Michigan School District Installs Axis Network Cameras
Axis Communications recently announced that the Chippewa Valley School District in Michigan is using its network cameras to increase public school security in a cost-effective manner.
Located in the suburban Detroit area, Chippewa Valley is the state’s ninth largest school district (out of more than 500), serving 15,000 students.
More than 600 network cameras and video encoders are being installed in the district’s high schools and ninth grade centers, including the AXIS 216FD-V(fixed dome); 216MFD-V (megapixel fixed dome), Q1755(HDTV) and 214 PTZ Network Cameras; and AXIS Q7900 Racks with Q7406 Video Encoder Blades.
Chippewa Valley purchased the Axis network video products from Spiritech Inc., based on a design by the district’s IT consultants Metro Technology Services. Spiritech is installing the infrastructure, Axis network video products and Milestone Systems’ video management software.
Chippewa Valley first sought out a video solution in order to provide good security measures with a reduced need for staffing. Like most school districts, Chippewa Valley is highly sensitive to theft, vandalism, violence and bullying. Its goal is to protect people and property. The school district sought out a network video solution (vs. analog) because of superior image quality, centralized storage and management, integration into the district’s active directory and web integration.
“Ever since the Columbine high school tragedy 10 years ago, school districts have been looking for ways to enhance security in their schools,” said School Superintendent Mark Deldin. “If students do not feel safe in their schools they will be distracted from learning. Our mission is to make students, parents and staff as safe as possible. A strong sense of safety and welfare enhances the educational process and improves our standing with our community.”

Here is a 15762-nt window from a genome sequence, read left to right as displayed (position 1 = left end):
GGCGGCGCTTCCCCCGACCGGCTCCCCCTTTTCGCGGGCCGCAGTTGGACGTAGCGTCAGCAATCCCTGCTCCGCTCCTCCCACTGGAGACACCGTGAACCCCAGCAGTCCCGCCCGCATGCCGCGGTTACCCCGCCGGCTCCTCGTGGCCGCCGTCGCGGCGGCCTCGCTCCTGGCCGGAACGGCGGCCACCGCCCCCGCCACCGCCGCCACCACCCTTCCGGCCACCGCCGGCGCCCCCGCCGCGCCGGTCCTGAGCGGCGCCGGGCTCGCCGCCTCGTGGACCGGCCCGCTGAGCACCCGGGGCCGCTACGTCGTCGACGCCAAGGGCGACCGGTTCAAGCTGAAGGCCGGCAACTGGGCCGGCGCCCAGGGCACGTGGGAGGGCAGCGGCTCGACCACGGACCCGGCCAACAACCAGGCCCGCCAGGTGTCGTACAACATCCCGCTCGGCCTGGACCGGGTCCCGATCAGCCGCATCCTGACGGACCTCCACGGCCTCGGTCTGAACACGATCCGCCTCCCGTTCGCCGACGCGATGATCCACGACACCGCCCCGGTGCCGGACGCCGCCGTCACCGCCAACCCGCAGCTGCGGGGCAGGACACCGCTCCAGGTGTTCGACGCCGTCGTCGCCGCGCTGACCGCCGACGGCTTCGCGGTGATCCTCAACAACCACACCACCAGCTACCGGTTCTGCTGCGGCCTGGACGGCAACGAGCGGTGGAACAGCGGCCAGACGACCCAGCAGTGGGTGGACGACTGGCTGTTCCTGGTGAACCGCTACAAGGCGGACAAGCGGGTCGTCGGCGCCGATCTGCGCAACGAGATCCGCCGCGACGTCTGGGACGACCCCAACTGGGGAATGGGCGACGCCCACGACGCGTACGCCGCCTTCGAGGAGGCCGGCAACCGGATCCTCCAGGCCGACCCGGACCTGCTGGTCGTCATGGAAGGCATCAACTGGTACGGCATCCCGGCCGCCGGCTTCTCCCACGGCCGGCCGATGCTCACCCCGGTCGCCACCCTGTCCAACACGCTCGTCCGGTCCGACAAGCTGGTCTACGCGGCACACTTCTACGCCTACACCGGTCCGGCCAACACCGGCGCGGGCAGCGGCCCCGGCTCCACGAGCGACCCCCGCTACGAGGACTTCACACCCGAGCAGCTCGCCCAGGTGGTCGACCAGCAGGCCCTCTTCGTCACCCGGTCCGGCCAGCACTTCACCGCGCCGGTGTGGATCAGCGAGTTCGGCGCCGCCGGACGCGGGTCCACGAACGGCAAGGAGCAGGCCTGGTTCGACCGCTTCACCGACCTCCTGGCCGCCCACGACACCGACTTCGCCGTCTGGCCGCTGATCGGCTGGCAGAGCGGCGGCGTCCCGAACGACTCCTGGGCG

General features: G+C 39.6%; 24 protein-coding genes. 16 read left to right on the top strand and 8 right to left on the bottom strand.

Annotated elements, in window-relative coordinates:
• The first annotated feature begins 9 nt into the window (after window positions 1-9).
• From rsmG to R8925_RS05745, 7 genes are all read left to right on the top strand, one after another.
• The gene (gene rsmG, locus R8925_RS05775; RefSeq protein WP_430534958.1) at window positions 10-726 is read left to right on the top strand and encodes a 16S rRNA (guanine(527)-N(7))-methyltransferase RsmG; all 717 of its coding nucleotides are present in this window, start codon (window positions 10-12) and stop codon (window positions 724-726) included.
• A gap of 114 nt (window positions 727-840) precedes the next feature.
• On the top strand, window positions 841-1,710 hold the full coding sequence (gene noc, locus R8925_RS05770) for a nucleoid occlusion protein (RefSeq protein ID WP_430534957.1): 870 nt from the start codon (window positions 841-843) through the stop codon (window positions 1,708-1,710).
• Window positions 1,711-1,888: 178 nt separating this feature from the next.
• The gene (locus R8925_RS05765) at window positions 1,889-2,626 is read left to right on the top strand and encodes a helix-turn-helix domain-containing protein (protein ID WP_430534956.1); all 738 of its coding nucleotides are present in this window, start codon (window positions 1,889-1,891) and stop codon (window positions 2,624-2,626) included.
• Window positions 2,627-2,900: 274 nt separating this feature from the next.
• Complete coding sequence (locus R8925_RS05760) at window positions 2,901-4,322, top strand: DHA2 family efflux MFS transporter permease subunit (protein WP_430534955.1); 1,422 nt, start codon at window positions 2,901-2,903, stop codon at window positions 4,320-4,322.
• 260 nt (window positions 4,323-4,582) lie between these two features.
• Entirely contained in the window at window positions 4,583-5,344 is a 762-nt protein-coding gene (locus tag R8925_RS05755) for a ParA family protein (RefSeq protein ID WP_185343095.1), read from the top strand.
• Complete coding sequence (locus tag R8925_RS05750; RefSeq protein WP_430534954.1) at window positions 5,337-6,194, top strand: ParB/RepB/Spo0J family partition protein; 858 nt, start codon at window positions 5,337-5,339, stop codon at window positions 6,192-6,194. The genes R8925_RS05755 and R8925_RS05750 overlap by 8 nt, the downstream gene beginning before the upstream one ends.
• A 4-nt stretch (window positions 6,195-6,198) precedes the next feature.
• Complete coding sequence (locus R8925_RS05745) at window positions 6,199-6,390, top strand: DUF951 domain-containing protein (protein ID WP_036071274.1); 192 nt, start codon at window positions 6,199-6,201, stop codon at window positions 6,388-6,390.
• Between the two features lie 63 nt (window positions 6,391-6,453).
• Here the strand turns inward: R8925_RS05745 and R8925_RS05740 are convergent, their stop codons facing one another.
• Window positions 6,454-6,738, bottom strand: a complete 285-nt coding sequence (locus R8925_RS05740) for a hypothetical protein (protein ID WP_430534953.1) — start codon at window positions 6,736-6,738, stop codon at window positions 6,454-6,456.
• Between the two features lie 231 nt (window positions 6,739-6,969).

Several factors drove the selection of the new network video solution, including the quality of the Axis network cameras and housings, the ability to expand the system in the future, the Milestone Systems video management software’s comprehensive functions, Metro Technology Services’ design criteria and Spiritech’s experience.
The district contracted with Metro Technology Services in order to procure the network video solution because of the size of the project. The specifications accounted for WAN connectivity using the district’s fiber-optic network, proper cameras and locations, and also to comply with state bidding requirements. Based on a complete solution, Axis network cameras were approved.
Until now, the school district has had to rely on hall monitors and security guards to be physically present during school hours and periods of heavy building use, such as concerts and athletics. Once the network video system is fully deployed in the spring, it will help school authorities determine “who did what, and when.” It is also expected to help deter, detect and document inappropriate behavior.
During the design process, school administrators and police liaisons performed building walkthroughs, with a focus on public areas such as hallways, cafeterias, computer labs, media centers, school stores, gymnasiums and exterior coverage. The system will be monitored by officials, including security guards, principals, assistant principals, food service directors, maintenance directors and technology staff. Principals and assistant principals will have dedicated monitors connected to their district computers for viewing, while security stations will be provided with dual monitors. Even the cafeterias will have their own LCD monitors.
“Network cameras are a great fit for schools due to the scalability and superior image quality,” said Fredrik Nilsson, general manager of Axis Communications. “We share Chippewa Valley’s concerns for the security of children and look forward to continuing to address those and other school concerns in partnership with companies such as Spiritech, Metro Technology Services and Milestone Systems.”